That concludes my comments and I will turn the call over to Steve Mollenkopf.
Thank you, Paul. Despite the challenges that our industry faced this year, QCT continued to execute and I would like to review the highlights. Looking at fiscal year 2009, we shipped approximately 317 million chipsets. Our fiscal fourth quarter shipments of approximately 91 million chipsets represents an increase of 6% from our fourth quarter a year-ago. Overall, fiscal 2009 was marked by a challenging start, but a strong finish as handset inventories have stabilized.
QCT revenue for the quarter came in at $1.7 billion, a decrease of approximately 4% versus Q4 last year. Our revenue for fiscal 2009 was $6.1 billion, driven by the launch of more than 700 devices based on our solutions over the course of the year. QCT’s earnings before tax for the fourth quarter of fiscal 2009 was $508 million, which is a 13% increase versus the same quarter of fiscal 2008.
The introduction of new market leading products during the year enabled our weighted average revenue per MSM to have only a modest decline in fiscal 2009. Looking forward, competitive pricing pressures, combined with increasing demand from developed markets for entry-level products plus rising shipments of data-centric devices, which results in greater-than-normal downward pressure on our average revenue per MSM. This will continue to be somewhat mitigated by the ongoing strength of our high end product portfolio.
Market traction for both CDMA2000 and UMTS single chip products is strong as emerging markets continue their migration from 2G to 3G. More than 100 handset models based on our second generation, CDMA2000 single chip solutions launched in 2009 alone, while our UMTS single chip products are powering approximately 55 commercial handset designs launched at six carriers worldwide, with over 75 more handsets in design. We continue to see strong demand for our mobile broadband products, including our EV-DO Revision A and HSPA chipsets. We expect to see the initial deployments of EV-DO Rev B this calendar year, continuing into 2010 as operators respond to consumers’ demand for richer services on their mobile devices.
Our broad UMTS portfolio continues to gain widespread acceptance within the industry and our fiscal 2009 UMTS chipset shipments were up 24% year-over-year. Looking forward HSPA Plus and LTE present an important upgrade path for operators around the world, and QCT is unique in its ability to offer multi-mode solutions for these technologies. We are now sampling the MDM8220, which supports dual-carrier HSPA Plus and the MDM9600, the industry’s first multi-mode 3G/LTE chipset.
We remain on track to enable commercial device launches before the end of calendar 2010. Demand for our integrated smartphone solutions remained strong, as devices with high-level operating systems expand beyond the enterprise base to become increasingly mass market. We are pleased with our leading position in the smartphone segment as the vast majority of Android and Windows smartphones available today use our chipsets. As we stated previously, we are also working closely with Nokia to bring advanced devices based on Symbian to market, further broadening our ability to power smartphones running any leading mobile operating system.
We continue to execute on our broad integrated roadmap for smartphones. The first device is based on our new MSM7227 mass market solution are now entering the market with the introduction of Palm’s Pixi smartphones. We are now sampling the MSM7x 30 [ph] family of products, which feature the processor from our Snapdragon platform and upgrade to our mid-tier smartphone solutions.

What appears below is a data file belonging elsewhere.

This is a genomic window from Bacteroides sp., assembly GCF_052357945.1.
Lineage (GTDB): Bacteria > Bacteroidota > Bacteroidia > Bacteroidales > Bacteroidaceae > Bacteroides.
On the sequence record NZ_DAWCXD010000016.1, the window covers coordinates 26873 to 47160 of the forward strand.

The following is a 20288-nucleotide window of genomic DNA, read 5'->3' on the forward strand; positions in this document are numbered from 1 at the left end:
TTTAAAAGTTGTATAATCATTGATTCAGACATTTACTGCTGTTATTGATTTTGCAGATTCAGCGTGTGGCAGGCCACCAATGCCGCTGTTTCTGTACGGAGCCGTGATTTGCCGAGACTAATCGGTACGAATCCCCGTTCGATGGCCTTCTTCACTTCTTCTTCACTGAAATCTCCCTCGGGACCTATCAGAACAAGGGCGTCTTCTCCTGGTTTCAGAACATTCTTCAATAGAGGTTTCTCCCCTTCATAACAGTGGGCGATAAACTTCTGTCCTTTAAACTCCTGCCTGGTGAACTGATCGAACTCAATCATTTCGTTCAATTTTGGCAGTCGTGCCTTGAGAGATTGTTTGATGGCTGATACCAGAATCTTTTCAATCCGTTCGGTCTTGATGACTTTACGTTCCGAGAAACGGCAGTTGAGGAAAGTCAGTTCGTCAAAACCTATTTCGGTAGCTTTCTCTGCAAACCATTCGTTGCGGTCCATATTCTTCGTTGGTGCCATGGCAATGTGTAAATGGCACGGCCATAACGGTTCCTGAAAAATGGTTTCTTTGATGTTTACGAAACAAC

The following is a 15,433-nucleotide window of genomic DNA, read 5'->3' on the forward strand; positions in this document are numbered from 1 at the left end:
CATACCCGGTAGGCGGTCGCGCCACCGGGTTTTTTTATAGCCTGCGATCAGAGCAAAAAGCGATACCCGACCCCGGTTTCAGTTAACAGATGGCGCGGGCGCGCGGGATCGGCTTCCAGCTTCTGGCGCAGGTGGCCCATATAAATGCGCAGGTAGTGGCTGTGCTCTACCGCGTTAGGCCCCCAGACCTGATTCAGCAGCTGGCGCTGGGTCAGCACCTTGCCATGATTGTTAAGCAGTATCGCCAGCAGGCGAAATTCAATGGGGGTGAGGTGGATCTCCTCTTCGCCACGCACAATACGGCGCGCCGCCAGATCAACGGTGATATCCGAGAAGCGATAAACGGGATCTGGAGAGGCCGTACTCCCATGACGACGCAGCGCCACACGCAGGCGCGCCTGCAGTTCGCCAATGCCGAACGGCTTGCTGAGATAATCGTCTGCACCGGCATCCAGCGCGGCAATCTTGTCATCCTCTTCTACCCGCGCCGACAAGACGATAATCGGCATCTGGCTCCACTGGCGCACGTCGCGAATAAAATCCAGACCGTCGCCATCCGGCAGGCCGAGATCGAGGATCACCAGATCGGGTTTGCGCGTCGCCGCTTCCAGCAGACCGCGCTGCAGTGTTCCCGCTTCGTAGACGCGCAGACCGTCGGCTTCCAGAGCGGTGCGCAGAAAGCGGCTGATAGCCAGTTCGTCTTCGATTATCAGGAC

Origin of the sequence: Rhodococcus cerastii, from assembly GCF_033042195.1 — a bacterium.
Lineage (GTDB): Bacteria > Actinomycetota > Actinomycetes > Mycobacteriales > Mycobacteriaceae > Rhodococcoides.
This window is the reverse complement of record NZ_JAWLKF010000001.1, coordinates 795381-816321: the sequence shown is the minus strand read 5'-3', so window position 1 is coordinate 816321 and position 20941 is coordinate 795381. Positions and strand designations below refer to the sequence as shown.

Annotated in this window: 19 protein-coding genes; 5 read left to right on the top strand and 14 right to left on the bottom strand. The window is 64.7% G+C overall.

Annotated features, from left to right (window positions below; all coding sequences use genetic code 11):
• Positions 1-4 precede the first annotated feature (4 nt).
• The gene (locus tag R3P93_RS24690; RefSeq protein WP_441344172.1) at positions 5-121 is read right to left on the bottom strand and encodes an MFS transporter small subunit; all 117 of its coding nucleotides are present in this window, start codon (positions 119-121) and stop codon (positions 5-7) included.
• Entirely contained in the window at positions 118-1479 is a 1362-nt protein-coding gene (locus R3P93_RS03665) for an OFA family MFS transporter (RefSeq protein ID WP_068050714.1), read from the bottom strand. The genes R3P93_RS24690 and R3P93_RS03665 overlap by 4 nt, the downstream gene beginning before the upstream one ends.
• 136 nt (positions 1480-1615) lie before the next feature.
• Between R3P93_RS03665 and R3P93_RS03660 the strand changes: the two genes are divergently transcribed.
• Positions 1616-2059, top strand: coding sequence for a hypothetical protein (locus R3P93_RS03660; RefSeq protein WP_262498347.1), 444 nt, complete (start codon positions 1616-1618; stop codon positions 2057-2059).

Qualcomm is powering the highest performing smartphones with the Snapdragon platform. There are now four high-end smartphones on the market with our Snapdragon chipset, with several more anticipated to launch before the end of the year. The Snapdragon platform is also targeted at smartbooks, a new category of devices that scale up the smartphone experience to a larger display form factor. We expect that the first smartbooks will be announced before the end of this year, with 2010 expected to be the year that Snapdragon-powered smartbooks ramp the volume production.
QCT’s products are diversifying into numerous markets beyond the core handset segment. For example, IREX launched an e-book reader this past quarter, which leverages our embedded Gobi module for connectivity in both the US and Europe. Another example is our inGeo solution, which is powering the Little Buddy child tracker, available now at Best Buy as a customizable device providing real-time location updates via cellular and GPS.
QCT’s product portfolio also includes complementary technologies that enable us to broaden the products we offer to our customers. There are now over 40 customers using our Bluetooth solutions, with nearly 100 handset models in the market with our Bluetooth chips and over 140 more in design. Our overall Bluetooth product shipments in fiscal 2009 more than doubled compared to fiscal 2008.
Fiscal 2009 was a challenging year, but QCT has maintained its strong business operations and continues to execute. As a result, we believe we have finished the year in an even better competitive position than where we started. We have taken the opportunity to streamline our operations and reduce costs, while continuing to execute and meet our customers’ needs. We have a strong growth path for the future and look forward to doing what we do best.
Thank you and I will now turn this call over to Derek Aberle.